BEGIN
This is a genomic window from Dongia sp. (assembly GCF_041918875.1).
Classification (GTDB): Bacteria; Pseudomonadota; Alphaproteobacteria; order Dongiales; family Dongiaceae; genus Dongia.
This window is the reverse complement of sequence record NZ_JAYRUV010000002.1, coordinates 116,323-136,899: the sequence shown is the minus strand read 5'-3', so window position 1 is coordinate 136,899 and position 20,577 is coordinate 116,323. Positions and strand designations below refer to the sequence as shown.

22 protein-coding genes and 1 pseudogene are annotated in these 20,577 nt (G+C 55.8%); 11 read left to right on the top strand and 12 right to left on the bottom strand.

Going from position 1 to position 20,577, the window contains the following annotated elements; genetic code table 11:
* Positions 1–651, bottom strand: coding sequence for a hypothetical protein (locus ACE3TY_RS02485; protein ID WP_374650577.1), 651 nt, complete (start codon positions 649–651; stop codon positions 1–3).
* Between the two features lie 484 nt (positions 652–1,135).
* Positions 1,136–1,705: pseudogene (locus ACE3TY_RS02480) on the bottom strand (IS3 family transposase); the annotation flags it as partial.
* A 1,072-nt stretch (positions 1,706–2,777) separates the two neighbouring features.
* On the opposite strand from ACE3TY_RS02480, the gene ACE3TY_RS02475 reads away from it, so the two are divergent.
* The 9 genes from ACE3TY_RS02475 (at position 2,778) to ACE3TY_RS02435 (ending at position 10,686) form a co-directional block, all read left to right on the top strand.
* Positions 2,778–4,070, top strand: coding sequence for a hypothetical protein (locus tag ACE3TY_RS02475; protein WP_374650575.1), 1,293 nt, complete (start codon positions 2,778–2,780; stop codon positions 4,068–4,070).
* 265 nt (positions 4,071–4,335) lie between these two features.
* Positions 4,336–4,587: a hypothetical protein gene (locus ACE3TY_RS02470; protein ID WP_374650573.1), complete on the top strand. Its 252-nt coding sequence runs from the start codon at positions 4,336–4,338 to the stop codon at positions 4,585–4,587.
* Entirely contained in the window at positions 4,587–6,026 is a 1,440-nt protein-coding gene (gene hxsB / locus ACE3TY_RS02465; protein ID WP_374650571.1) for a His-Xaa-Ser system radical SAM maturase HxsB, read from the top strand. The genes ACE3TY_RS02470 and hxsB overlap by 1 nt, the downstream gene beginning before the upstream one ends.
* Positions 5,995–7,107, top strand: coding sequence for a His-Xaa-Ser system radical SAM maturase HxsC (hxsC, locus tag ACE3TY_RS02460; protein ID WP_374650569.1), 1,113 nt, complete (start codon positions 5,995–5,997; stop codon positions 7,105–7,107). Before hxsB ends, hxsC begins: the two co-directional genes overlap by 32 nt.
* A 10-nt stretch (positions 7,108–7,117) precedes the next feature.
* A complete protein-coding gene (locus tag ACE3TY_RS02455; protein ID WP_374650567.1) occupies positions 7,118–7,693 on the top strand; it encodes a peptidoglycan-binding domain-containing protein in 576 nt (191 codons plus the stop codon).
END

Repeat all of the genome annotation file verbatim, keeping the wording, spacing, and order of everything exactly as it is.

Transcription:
This is a genomic window from Dongia sp. (assembly GCF_041918875.1).
Classification (GTDB): Bacteria; Pseudomonadota; Alphaproteobacteria; order Dongiales; family Dongiaceae; genus Dongia.
This window is the reverse complement of sequence record NZ_JAYRUV010000002.1, coordinates 116,323-136,899: the sequence shown is the minus strand read 5'-3', so window position 1 is coordinate 136,899 and position 20,577 is coordinate 116,323. Positions and strand designations below refer to the sequence as shown.

22 protein-coding genes and 1 pseudogene are annotated in these 20,577 nt (G+C 55.8%); 11 read left to right on the top strand and 12 right to left on the bottom strand.

Going from position 1 to position 20,577, the window contains the following annotated elements; genetic code table 11:
* Positions 1–651, bottom strand: coding sequence for a hypothetical protein (locus ACE3TY_RS02485; protein ID WP_374650577.1), 651 nt, complete (start codon positions 649–651; stop codon positions 1–3).
* Between the two features lie 484 nt (positions 652–1,135).
* Positions 1,136–1,705: pseudogene (locus ACE3TY_RS02480) on the bottom strand (IS3 family transposase); the annotation flags it as partial.
* A 1,072-nt stretch (positions 1,706–2,777) separates the two neighbouring features.
* On the opposite strand from ACE3TY_RS02480, the gene ACE3TY_RS02475 reads away from it, so the two are divergent.
* The 9 genes from ACE3TY_RS02475 (at position 2,778) to ACE3TY_RS02435 (ending at position 10,686) form a co-directional block, all read left to right on the top strand.
* Positions 2,778–4,070, top strand: coding sequence for a hypothetical protein (locus tag ACE3TY_RS02475; protein WP_374650575.1), 1,293 nt, complete (start codon positions 2,778–2,780; stop codon positions 4,068–4,070).
* 265 nt (positions 4,071–4,335) lie between these two features.
* Positions 4,336–4,587: a hypothetical protein gene (locus ACE3TY_RS02470; protein ID WP_374650573.1), complete on the top strand. Its 252-nt coding sequence runs from the start codon at positions 4,336–4,338 to the stop codon at positions 4,585–4,587.
* Entirely contained in the window at positions 4,587–6,026 is a 1,440-nt protein-coding gene (gene hxsB / locus ACE3TY_RS02465; protein ID WP_374650571.1) for a His-Xaa-Ser system radical SAM maturase HxsB, read from the top strand. The genes ACE3TY_RS02470 and hxsB overlap by 1 nt, the downstream gene beginning before the upstream one ends.
* Positions 5,995–7,107, top strand: coding sequence for a His-Xaa-Ser system radical SAM maturase HxsC (hxsC, locus tag ACE3TY_RS02460; protein ID WP_374650569.1), 1,113 nt, complete (start codon positions 5,995–5,997; stop codon positions 7,105–7,107). Before hxsB ends, hxsC begins: the two co-directional genes overlap by 32 nt.
* A 10-nt stretch (positions 7,108–7,117) precedes the next feature.
* A complete protein-coding gene (locus tag ACE3TY_RS02455; protein ID WP_374650567.1) occupies positions 7,118–7,693 on the top strand; it encodes a peptidoglycan-binding domain-containing protein in 576 nt (191 codons plus the stop codon).